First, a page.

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CHEAT! Volkswagen chief 'deeply sorry' over diesel emission test dodge

Car maker's stock price plummets after confession

Volkswagen's CEO has admitted that the German car manufacturer used software to cheat emissions testing for certain air pollutants on nearly half a million of its cars.

Martin Winterkorn's confession led to the company suffering a bloody trading day – with shares nosediving more than 21 per cent to €128.15 this morning.

"I personally am deeply sorry that we have broken the trust of our customers and the public," VW's chief said in a statement on Sunday. Winterkorn added:

We will cooperate fully with the responsible agencies, with transparency and urgency, to clearly, openly, and completely establish all of the facts of this case. Volkswagen has ordered an external investigation of this matter.

As The Register reported at the weekend, nearly 500,000 cars made by VW between 2008 and this year – including Audi A3, Beetle and Golf models – are now being recalled by the firm, following a notice of violation from the US government's Environmental Protection Agency on Friday.

The watchdog accused VW of using a "sophisticated software algorithm" on some of its vehicles, which the agency said "detects when the car is undergoing official emissions testing, and turns full emissions controls on only during the test."

It added that the cars under investigation by the EPA "emit up to 40x the national standard for nitrogen oxide (NOx), which is linked to asthma and lung illnesses."

The findings were backed up by the California Air Resources Board, which also revealed that VW had manipulated its emissions testing software, thereby violating US environmental standards.

Nasty nitrogen oxide emissions – an industry-wide problem?

Here in the UK, a vehicle excise duty introduced in 2001 by then-Chancellor of the Exchequer Gordon Brown in an attempt to reduce CO2 emissions has been blamed for the large number of diesel cars on our roads today.

While diesel engines are greener in many ways compared to petrol-chugging ones, they do emit large amounts of nitrogen oxide and – with tough new air quality standards being brought in Stateside and in Europe – some manufacturers, such as Mercedes, developed urea tech to try to tackle the NOx problem.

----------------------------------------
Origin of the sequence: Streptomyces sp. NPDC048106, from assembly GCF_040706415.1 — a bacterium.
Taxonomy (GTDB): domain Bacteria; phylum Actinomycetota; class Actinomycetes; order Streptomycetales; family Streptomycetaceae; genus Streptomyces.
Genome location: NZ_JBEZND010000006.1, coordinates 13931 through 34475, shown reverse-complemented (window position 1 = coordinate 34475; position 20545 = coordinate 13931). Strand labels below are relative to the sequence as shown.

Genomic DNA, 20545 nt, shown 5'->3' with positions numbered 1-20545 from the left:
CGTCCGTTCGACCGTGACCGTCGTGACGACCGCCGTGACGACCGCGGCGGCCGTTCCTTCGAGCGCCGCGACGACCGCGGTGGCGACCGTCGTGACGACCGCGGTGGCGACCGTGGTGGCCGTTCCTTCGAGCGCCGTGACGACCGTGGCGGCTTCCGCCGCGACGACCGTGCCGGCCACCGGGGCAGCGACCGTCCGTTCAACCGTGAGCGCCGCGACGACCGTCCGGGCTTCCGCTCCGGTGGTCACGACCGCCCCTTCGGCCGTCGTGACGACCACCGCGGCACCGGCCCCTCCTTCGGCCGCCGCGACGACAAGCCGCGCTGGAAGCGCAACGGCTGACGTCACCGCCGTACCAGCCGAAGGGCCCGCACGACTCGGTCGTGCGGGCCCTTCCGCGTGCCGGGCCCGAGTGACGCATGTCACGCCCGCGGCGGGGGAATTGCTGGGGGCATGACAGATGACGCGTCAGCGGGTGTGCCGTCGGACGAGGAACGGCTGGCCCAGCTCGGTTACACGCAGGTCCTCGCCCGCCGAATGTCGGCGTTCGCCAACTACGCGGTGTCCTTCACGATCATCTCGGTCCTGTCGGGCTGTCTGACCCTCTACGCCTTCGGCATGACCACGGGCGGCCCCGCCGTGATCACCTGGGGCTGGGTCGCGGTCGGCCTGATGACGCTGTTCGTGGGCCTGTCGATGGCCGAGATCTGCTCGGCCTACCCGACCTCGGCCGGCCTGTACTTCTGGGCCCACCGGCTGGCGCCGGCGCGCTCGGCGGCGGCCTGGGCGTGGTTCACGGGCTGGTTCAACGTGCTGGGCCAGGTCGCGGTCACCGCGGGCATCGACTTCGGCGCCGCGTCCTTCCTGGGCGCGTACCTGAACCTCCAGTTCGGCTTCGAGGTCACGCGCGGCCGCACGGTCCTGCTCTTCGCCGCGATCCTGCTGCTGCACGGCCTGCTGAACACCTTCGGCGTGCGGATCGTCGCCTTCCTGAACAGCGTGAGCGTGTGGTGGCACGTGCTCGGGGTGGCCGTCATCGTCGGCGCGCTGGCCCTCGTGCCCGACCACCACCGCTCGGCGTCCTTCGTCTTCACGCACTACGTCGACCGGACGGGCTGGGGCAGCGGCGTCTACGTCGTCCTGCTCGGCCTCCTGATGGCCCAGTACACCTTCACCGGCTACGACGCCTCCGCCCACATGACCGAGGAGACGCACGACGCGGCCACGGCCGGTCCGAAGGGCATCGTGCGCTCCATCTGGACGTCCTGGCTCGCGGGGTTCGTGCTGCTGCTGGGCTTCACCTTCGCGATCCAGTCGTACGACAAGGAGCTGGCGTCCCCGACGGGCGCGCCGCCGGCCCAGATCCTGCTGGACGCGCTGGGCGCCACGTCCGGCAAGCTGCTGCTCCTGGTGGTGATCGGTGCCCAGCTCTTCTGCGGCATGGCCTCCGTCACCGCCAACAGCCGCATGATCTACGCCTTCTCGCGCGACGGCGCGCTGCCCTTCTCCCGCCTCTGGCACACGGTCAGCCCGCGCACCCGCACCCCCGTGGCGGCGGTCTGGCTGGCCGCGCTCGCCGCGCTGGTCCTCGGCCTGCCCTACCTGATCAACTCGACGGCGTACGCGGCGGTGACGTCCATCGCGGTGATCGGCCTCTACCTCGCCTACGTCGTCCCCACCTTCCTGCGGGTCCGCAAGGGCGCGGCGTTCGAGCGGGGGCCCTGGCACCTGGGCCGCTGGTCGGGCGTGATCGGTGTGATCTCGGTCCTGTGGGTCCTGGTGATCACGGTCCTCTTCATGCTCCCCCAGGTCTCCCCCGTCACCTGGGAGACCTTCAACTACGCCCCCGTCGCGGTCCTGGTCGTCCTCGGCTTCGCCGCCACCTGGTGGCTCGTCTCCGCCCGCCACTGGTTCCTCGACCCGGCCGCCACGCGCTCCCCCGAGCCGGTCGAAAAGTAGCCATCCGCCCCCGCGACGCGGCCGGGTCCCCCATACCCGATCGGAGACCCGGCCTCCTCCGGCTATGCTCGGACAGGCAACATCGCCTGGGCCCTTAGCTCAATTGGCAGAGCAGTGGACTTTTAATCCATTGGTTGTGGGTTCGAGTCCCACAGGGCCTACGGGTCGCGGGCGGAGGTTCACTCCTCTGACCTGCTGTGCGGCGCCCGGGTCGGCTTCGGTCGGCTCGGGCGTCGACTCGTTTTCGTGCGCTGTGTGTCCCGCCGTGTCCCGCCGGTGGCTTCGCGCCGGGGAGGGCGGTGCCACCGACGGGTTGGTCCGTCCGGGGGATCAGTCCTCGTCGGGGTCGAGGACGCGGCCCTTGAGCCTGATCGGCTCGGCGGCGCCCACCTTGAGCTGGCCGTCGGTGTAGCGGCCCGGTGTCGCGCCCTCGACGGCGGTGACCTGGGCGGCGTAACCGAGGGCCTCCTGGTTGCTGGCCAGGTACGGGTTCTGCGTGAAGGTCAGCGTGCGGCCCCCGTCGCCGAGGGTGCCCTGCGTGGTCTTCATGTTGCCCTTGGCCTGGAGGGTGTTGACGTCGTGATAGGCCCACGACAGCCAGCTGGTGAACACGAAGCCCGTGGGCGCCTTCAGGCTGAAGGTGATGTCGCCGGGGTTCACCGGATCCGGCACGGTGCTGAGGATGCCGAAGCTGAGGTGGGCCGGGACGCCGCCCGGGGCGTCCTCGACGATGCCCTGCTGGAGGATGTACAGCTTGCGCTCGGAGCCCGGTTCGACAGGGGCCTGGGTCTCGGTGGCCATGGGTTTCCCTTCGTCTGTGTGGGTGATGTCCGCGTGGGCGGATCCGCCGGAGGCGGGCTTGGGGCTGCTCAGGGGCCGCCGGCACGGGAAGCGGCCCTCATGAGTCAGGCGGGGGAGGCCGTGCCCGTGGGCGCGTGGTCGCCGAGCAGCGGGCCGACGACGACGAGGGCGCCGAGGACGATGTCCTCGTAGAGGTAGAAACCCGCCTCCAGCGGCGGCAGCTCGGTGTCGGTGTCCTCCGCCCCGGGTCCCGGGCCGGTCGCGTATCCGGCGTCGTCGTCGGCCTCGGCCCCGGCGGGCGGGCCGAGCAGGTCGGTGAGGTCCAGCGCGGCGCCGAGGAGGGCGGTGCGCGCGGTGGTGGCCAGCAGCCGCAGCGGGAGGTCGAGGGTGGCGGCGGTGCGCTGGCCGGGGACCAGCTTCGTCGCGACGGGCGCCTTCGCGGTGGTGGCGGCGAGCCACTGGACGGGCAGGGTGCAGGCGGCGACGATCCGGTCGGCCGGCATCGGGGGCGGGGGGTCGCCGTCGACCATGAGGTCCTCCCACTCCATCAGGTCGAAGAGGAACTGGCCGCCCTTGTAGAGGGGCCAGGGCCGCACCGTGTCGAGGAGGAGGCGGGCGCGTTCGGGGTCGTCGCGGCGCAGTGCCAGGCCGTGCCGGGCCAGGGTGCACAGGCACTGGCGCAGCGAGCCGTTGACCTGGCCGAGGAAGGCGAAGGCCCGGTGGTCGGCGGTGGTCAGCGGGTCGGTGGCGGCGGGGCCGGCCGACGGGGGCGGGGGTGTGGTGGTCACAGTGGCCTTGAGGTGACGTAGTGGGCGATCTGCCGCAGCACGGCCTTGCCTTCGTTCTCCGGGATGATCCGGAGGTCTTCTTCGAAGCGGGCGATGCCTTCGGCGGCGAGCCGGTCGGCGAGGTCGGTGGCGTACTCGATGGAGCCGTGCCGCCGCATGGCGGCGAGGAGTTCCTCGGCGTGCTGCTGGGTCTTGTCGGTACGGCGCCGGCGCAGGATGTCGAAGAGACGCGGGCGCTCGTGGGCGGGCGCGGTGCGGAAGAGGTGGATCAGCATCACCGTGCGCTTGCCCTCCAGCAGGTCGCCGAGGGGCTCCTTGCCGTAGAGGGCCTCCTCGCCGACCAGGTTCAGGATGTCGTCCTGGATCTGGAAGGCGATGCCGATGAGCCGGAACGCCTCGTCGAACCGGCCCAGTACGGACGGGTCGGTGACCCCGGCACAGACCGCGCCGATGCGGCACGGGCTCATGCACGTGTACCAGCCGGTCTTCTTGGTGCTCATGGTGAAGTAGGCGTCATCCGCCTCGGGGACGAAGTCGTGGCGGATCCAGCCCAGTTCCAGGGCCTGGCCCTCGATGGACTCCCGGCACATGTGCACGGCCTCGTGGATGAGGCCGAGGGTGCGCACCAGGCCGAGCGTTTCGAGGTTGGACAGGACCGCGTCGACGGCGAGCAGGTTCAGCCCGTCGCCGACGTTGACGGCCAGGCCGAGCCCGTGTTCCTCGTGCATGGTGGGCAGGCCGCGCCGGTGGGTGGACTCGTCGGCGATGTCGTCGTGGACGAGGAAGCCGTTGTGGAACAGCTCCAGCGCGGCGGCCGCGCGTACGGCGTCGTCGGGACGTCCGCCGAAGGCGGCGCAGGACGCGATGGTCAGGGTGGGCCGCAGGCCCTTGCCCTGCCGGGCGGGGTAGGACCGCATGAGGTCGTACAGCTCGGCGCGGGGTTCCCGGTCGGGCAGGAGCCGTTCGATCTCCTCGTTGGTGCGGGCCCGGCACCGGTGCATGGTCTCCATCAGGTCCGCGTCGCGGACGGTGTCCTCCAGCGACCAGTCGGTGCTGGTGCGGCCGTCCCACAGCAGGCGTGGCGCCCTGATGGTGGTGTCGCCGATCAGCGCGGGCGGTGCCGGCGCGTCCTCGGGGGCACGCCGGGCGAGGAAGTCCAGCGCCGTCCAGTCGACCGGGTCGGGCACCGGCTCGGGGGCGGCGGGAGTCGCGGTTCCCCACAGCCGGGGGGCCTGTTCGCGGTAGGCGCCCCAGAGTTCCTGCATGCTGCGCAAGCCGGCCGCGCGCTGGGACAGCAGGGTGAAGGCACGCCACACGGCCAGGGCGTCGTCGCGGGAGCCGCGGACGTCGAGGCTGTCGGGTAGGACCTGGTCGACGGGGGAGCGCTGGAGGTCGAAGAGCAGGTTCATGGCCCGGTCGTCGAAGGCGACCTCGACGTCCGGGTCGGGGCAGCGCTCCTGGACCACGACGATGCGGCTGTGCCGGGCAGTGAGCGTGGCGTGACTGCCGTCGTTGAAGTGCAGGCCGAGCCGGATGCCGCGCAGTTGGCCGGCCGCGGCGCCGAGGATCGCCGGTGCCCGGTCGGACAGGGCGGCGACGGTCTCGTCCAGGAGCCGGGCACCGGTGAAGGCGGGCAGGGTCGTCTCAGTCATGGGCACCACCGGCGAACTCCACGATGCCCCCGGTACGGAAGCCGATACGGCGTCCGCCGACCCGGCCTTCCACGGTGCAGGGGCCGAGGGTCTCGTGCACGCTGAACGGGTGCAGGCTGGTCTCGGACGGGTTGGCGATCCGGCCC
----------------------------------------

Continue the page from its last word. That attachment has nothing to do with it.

But green transport lobbyists have claimed recently that evidence shows that carmakers skirt air pollutant rules by circumventing emissions testing on their vehicles.

The Transport & Environment campaign group had this to say in 2014:

Urea, which is injected into the car exhaust to dispel harmful NOx emissions, is stored in a small bottle. For drivers’ convenience, carmakers manipulate the injection system so that urea is only used during certain periods of acceleration (which also, coincidently, correspond to moments of test-cycle acceleration). At all other times no urea is injected – so more harmful NOx emissions are released.

An improved emissions testing system was floated in 2012, T&E said, but was apparently stalled by lobbyists who were pushing for weaker measures to be introduced.

The UK government said last year that it was working with the European Commission and other member states to reduce NOx emissions.

In May, the Department for Environment, Food and Rural Affairs said:

Air pollution, for example from road transport, harms our health and wellbeing. It is estimated to have an effect equivalent to 29,000 deaths each year and is expected to reduce the life expectancy of everyone in the UK by six months on average, at a cost of around £16bn per year.


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